He moves like a ghost among the trees, prodding the undergrowth with his staff. He is old before his time, hunched slightly by the effort of peering constantly at the forest floor. But he has found something new, a fungus not like the ones he has seen before – a rich, rounded white cap above a thick stem. He gently pulls it up, taking as much of the stem as he can, and brushes away the earth. He sniffs it experimentally, and pops it, raw, into his mouth. Nothing happens…
In spite of all the efforts of the Chinese to ruin Lijiang with pony rides and quadbikes, bongo drums, muzak and tie-dye T-shirts, I can still sense some faint glimmer of how the place must have appealed in the past. In the hills beyond the city, a mile above the level of the distant sea, one can still find grubby temples limned with savage gods, garuda birds snarling from the shadows, and garbled tales of an ancient war with demons. I like the Naxi people’s music and their mad sorceries, their candies made from yak cream and the hunks of dried yak meat, the men with their hawks on their arms and the old ladies bent double with their baskets.
The nearest town is Baisha, literally “White Sands,” although that is a modern gloss on the original Naxi name Boa-shi – “Place Where We Slew the People of Boa.” The heads were piled in the streets like cairns, so say the Naxi songs. Nearby there is a picturesque mountain lake where the locals go hunting. Naxi legend says a traitorous princess was once caged on its shore to die of thirst within sight of all that water.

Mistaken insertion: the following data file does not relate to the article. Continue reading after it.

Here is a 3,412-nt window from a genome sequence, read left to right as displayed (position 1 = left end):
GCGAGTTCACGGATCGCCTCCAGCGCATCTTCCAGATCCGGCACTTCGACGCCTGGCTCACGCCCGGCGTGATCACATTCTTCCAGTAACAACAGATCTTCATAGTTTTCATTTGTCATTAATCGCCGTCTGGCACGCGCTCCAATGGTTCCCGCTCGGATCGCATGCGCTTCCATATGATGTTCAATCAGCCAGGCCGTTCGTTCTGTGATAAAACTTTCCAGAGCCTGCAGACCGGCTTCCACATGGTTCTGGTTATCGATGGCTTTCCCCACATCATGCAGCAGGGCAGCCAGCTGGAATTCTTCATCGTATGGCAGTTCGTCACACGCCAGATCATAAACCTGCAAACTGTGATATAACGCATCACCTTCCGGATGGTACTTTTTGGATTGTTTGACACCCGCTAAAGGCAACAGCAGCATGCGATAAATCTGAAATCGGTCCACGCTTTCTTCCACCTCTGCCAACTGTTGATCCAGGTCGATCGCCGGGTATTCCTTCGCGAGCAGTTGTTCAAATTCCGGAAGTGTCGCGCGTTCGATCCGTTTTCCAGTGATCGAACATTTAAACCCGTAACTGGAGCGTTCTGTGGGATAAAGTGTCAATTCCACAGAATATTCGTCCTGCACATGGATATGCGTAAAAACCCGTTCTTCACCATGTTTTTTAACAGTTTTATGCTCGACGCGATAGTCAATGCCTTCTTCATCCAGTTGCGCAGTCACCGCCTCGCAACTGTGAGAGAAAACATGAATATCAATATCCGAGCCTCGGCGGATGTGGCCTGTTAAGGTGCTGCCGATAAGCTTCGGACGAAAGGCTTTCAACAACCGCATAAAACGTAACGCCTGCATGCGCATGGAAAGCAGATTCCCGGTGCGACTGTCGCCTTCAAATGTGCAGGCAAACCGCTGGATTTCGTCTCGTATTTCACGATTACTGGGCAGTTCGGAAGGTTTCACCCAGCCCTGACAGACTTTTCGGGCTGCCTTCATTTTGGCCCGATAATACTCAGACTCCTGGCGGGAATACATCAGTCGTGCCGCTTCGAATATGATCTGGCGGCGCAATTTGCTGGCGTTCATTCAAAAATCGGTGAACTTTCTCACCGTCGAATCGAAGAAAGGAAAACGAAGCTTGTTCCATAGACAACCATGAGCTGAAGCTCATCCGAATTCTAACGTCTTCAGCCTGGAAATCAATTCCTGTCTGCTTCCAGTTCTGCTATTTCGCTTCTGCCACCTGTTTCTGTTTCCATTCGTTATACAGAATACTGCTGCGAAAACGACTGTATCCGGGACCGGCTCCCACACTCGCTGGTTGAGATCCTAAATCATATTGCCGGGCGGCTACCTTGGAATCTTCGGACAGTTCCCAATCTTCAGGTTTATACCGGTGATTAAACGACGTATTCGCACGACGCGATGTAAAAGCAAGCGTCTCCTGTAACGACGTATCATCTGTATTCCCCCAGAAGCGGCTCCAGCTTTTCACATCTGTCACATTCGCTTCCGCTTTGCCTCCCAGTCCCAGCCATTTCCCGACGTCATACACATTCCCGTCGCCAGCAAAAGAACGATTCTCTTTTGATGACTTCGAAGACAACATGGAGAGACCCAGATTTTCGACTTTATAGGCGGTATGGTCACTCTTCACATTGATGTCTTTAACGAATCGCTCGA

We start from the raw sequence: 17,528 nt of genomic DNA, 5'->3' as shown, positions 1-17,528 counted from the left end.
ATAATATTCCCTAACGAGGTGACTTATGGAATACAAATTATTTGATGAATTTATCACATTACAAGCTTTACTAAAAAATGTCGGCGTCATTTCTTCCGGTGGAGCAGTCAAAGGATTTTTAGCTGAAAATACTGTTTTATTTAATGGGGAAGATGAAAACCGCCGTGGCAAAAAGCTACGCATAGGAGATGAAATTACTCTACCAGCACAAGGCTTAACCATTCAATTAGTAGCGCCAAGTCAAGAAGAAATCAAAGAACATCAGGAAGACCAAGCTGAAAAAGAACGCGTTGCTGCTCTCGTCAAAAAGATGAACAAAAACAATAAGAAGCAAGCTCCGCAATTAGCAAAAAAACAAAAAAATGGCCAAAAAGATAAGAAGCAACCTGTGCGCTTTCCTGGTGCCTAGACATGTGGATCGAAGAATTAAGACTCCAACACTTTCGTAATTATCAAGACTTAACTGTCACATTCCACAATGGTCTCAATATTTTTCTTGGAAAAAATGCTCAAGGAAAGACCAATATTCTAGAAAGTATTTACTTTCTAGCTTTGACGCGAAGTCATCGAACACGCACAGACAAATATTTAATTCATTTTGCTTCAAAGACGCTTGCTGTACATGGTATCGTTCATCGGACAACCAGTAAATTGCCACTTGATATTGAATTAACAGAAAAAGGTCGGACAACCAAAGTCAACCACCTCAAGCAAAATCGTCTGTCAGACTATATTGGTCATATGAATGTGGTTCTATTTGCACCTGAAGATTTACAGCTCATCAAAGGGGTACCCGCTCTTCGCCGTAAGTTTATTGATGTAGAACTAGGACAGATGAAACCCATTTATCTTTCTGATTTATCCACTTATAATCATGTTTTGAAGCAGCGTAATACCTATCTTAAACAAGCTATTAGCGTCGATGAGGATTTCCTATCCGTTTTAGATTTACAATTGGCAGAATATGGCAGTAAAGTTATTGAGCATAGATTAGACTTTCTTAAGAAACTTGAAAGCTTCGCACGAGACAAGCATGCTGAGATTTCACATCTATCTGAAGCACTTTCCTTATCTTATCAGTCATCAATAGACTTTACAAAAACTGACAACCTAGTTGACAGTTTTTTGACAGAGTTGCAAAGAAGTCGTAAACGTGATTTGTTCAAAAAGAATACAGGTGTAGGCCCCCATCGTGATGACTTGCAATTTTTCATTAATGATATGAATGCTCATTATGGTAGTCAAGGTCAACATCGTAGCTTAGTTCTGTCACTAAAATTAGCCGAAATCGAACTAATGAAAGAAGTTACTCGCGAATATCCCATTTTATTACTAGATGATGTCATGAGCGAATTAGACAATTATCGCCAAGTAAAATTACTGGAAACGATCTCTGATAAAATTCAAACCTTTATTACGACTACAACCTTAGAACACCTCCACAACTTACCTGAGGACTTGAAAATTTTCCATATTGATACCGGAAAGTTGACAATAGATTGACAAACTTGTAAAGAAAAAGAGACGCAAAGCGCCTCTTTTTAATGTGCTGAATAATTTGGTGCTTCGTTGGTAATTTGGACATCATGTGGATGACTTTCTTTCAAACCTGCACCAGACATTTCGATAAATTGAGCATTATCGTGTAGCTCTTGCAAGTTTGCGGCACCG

Even at the beginning of October it’s warm enough that we don’t need coats. The sky above is searingly blue, the waters in the nearby pond so crystal clear that the fish appear to be hovering in it like dirigibles. Our feet crunch on the bracken, and Big Li seizes a fallen branch to turn into a staff for me.
“You need this for poking in the undergrowth,” he says. “Because of the snakes.”
We are looking for mushrooms, but it’s the early autumn, after the best mushroom-hunting season in Lijiang, and the pickings are meagre.
I poke around the long-needled pine trees, and uncover a few ratty-looking fungi.
“What about this one?” I say.
“Poison,” he replies.
“Oh. What about this one?”
There are more than a hundred local mushroom varieties, but only 20 of them are edible. I would much prefer Big Li tell me a dozen times not to pick something than end up killing myself. I ask him how he knows and he says shyly: “My Naxi ancestors found out the hard way.”
There is a death or violent illness behind every one of his admonitions, but in half an hour we have assembled enough to fill a dinner plate.
We take them to a nearby Tibetan restaurant, where the cook has agreed to fry them all up. Well, not all. He grimaces at one of my finds, and throws it in the bin.
“Poison,” he says sourly, shooting a withering stare at my companion.
Big Li shrugs, as the oil begins to crackle in the wok, and the cook throws in a handful of green leaves and ginger.
Jonathan Clements is the author of The Emperor’s Feast: A History of China in Twelve Meals.